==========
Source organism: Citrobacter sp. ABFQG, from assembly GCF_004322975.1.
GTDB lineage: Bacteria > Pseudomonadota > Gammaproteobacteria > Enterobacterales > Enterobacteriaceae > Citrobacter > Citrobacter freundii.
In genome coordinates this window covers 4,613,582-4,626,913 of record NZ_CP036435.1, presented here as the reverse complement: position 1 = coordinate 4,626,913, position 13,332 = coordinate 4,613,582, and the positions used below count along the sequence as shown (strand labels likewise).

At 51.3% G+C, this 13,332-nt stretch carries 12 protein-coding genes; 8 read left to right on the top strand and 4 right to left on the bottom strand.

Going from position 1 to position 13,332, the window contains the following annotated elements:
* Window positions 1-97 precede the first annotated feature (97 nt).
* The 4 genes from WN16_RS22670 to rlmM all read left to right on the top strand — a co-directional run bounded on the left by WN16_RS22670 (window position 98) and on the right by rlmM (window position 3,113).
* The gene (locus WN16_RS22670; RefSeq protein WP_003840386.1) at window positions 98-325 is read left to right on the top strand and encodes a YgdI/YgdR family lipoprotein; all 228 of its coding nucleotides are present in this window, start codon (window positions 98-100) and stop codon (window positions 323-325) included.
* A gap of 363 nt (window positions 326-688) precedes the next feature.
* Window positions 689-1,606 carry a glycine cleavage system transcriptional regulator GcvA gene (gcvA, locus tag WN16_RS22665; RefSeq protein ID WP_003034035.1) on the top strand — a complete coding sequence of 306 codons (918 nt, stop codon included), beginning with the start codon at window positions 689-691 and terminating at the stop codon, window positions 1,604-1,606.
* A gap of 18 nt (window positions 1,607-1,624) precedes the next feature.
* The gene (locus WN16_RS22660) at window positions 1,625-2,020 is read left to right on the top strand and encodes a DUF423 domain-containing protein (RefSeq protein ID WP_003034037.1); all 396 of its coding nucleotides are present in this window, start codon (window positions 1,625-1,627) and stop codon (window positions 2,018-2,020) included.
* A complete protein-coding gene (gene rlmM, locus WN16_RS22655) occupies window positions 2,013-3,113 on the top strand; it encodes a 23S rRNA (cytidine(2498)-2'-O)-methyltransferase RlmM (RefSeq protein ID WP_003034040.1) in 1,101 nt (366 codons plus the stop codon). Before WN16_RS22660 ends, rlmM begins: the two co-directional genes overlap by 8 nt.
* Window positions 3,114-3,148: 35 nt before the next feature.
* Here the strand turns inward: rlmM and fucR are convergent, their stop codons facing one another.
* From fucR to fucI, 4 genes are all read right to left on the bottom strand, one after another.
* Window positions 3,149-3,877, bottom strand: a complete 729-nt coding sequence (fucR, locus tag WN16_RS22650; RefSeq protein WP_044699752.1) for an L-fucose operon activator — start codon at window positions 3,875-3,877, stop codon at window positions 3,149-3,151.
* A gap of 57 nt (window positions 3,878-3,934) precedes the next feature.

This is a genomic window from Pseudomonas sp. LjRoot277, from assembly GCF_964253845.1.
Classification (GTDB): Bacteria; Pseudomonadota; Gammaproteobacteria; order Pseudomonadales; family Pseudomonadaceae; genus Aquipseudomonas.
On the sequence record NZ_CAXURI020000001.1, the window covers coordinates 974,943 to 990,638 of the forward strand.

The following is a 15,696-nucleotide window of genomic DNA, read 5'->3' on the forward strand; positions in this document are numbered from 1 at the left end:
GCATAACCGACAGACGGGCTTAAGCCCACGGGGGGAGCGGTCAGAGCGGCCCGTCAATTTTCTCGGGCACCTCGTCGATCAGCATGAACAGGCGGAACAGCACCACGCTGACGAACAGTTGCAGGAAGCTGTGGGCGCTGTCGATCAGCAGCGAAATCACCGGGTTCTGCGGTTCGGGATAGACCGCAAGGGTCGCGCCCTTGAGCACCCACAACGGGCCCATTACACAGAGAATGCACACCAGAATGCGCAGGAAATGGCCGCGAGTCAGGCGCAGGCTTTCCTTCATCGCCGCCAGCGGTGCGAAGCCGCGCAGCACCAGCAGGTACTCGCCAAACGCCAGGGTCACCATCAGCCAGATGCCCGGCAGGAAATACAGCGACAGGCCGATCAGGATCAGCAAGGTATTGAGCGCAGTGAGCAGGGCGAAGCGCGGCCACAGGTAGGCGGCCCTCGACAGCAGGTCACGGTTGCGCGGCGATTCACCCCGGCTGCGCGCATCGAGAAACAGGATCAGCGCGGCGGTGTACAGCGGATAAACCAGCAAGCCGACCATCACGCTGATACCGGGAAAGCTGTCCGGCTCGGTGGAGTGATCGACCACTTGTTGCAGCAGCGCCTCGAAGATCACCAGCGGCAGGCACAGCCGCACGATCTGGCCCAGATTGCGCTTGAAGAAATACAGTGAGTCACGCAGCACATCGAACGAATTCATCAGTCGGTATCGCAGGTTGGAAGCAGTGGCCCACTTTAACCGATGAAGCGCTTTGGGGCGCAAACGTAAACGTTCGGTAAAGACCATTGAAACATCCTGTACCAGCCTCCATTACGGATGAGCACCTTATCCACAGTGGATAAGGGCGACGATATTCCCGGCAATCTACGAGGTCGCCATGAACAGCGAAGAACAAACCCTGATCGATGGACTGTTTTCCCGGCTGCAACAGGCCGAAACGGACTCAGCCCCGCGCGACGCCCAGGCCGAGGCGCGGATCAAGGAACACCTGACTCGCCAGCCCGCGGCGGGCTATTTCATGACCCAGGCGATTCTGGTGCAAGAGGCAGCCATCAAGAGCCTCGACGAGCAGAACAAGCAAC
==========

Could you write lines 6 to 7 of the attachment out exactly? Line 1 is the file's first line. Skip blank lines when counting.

* Window positions 1-97 precede the first annotated feature (97 nt).
* The 4 genes from WN16_RS22670 to rlmM all read left to right on the top strand — a co-directional run bounded on the left by WN16_RS22670 (window position 98) and on the right by rlmM (window position 3,113).